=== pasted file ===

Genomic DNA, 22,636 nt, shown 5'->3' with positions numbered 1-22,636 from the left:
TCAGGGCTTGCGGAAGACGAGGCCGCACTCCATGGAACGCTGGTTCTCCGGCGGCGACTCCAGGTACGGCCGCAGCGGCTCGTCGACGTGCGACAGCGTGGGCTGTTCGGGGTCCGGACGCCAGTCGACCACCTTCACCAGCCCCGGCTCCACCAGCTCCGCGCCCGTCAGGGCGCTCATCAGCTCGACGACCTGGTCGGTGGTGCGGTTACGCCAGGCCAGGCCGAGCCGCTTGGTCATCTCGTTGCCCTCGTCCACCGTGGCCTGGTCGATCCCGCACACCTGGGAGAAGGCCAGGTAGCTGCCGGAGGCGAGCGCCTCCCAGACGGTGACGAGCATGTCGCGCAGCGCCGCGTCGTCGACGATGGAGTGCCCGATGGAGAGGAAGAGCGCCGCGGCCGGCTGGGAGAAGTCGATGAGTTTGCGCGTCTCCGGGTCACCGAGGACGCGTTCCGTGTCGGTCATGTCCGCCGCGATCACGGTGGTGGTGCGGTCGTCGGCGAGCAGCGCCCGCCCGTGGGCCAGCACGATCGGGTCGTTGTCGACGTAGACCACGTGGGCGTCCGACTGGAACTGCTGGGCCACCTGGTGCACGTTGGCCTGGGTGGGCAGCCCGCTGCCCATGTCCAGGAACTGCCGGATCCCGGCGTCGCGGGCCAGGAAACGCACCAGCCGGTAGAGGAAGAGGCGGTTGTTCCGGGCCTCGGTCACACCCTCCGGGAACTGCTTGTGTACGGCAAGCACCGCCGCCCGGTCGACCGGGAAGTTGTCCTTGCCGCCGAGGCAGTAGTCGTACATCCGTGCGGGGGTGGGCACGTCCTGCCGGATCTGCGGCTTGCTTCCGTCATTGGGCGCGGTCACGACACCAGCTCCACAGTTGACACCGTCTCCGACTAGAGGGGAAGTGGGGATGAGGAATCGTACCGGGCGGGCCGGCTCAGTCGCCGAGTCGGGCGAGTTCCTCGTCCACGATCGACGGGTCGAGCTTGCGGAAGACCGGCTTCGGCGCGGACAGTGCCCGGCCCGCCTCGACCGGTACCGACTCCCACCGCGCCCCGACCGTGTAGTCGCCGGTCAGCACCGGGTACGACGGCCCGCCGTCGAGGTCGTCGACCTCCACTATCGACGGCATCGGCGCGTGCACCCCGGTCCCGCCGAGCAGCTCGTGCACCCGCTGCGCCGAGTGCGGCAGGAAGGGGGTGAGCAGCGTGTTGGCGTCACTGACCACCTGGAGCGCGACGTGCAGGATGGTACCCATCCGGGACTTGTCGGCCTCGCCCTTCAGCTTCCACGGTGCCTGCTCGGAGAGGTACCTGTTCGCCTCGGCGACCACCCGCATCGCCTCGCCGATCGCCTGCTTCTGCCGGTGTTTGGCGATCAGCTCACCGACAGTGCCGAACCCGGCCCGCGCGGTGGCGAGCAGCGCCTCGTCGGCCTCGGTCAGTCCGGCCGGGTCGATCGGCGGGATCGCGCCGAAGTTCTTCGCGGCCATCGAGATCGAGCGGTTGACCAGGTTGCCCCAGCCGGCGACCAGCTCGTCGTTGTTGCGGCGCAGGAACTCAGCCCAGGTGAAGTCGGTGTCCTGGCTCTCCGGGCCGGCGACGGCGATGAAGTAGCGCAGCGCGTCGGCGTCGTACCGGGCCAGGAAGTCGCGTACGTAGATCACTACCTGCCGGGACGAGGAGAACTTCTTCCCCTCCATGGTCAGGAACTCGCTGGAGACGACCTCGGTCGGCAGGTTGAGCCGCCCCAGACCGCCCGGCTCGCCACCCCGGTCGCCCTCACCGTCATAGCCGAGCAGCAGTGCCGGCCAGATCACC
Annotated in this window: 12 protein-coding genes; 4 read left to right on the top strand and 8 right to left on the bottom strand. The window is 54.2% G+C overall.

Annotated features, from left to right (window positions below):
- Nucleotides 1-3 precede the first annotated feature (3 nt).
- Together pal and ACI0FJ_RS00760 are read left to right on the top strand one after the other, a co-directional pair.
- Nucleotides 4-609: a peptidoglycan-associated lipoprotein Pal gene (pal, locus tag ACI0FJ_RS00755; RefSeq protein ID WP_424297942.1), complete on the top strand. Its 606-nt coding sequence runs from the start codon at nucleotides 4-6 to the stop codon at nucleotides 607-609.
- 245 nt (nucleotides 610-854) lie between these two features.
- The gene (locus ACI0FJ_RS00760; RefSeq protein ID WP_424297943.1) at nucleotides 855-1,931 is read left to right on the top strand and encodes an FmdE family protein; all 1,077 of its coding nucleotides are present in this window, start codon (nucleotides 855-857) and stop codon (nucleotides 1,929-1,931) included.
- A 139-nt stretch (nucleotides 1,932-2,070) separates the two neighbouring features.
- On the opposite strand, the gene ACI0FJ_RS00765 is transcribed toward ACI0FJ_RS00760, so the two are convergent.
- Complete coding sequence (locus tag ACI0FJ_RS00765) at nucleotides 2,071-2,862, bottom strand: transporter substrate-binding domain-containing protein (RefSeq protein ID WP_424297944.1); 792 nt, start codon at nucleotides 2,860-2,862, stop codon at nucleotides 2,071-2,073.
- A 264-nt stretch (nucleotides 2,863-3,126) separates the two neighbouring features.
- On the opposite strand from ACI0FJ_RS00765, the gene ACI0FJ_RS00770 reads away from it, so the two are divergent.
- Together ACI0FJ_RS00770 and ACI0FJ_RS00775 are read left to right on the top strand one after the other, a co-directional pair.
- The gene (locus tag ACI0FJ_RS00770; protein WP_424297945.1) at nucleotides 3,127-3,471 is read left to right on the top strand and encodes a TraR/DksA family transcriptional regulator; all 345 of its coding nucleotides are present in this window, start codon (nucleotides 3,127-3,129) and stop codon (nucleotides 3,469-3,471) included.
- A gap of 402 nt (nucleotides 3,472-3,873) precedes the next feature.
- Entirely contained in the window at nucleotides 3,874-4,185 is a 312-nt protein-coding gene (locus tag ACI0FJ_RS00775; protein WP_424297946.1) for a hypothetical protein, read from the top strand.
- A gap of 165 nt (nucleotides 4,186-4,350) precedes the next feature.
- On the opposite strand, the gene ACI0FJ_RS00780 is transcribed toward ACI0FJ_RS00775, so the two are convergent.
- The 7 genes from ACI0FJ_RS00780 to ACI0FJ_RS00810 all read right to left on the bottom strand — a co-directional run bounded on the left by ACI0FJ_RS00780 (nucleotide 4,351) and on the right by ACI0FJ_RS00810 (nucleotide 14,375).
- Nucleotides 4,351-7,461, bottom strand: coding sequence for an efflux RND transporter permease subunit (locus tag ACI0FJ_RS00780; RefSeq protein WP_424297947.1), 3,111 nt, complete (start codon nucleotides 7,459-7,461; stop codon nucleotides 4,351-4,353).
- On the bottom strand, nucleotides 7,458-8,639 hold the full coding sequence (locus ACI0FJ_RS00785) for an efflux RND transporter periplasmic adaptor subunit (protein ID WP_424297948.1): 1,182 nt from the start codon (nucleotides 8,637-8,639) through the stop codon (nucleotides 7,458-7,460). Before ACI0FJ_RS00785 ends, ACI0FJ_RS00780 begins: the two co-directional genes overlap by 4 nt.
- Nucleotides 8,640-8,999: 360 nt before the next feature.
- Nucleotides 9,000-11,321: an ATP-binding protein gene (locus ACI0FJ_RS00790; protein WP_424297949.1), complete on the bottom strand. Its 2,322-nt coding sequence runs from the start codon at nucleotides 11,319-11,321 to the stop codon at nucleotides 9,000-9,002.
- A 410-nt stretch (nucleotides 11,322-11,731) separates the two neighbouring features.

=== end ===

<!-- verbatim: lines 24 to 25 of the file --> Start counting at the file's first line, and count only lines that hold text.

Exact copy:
- Nucleotides 8,640-8,999: 360 nt before the next feature.
- Nucleotides 9,000-11,321: an ATP-binding protein gene (locus ACI0FJ_RS00790; protein WP_424297949.1), complete on the bottom strand. Its 2,322-nt coding sequence runs from the start codon at nucleotides 11,319-11,321 to the stop codon at nucleotides 9,000-9,002.